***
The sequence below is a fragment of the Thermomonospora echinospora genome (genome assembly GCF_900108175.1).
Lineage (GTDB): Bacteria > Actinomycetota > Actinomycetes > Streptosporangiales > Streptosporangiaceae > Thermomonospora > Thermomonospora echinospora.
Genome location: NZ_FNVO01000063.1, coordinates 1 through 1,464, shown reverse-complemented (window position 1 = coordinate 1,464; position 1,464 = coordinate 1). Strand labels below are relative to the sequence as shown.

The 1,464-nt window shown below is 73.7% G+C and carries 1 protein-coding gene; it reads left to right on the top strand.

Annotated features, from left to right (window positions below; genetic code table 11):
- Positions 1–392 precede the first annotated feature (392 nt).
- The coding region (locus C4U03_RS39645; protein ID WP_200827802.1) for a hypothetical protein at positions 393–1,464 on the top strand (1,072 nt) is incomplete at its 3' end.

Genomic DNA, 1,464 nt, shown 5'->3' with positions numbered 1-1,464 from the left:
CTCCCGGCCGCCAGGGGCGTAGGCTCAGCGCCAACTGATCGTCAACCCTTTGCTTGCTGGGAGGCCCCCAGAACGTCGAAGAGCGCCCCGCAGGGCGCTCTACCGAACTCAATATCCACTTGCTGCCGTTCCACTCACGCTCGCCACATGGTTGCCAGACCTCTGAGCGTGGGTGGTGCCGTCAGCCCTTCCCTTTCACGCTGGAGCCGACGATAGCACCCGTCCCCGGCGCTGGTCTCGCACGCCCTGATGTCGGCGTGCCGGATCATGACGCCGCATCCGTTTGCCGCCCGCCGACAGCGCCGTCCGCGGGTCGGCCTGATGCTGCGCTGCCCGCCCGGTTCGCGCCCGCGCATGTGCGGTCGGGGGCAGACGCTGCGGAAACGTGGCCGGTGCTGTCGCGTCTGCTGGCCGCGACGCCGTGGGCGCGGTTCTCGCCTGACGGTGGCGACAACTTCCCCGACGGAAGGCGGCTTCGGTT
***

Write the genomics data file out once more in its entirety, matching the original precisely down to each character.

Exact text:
The sequence below is a fragment of the Thermomonospora echinospora genome (genome assembly GCF_900108175.1).
Lineage (GTDB): Bacteria > Actinomycetota > Actinomycetes > Streptosporangiales > Streptosporangiaceae > Thermomonospora > Thermomonospora echinospora.
Genome location: NZ_FNVO01000063.1, coordinates 1 through 1,464, shown reverse-complemented (window position 1 = coordinate 1,464; position 1,464 = coordinate 1). Strand labels below are relative to the sequence as shown.

The 1,464-nt window shown below is 73.7% G+C and carries 1 protein-coding gene; it reads left to right on the top strand.

Annotated features, from left to right (window positions below; genetic code table 11):
- Positions 1–392 precede the first annotated feature (392 nt).
- The coding region (locus C4U03_RS39645; protein ID WP_200827802.1) for a hypothetical protein at positions 393–1,464 on the top strand (1,072 nt) is incomplete at its 3' end.

Genomic DNA, 1,464 nt, shown 5'->3' with positions numbered 1-1,464 from the left:
CTCCCGGCCGCCAGGGGCGTAGGCTCAGCGCCAACTGATCGTCAACCCTTTGCTTGCTGGGAGGCCCCCAGAACGTCGAAGAGCGCCCCGCAGGGCGCTCTACCGAACTCAATATCCACTTGCTGCCGTTCCACTCACGCTCGCCACATGGTTGCCAGACCTCTGAGCGTGGGTGGTGCCGTCAGCCCTTCCCTTTCACGCTGGAGCCGACGATAGCACCCGTCCCCGGCGCTGGTCTCGCACGCCCTGATGTCGGCGTGCCGGATCATGACGCCGCATCCGTTTGCCGCCCGCCGACAGCGCCGTCCGCGGGTCGGCCTGATGCTGCGCTGCCCGCCCGGTTCGCGCCCGCGCATGTGCGGTCGGGGGCAGACGCTGCGGAAACGTGGCCGGTGCTGTCGCGTCTGCTGGCCGCGACGCCGTGGGCGCGGTTCTCGCCTGACGGTGGCGACAACTTCCCCGACGGAAGGCGGCTTCGGTT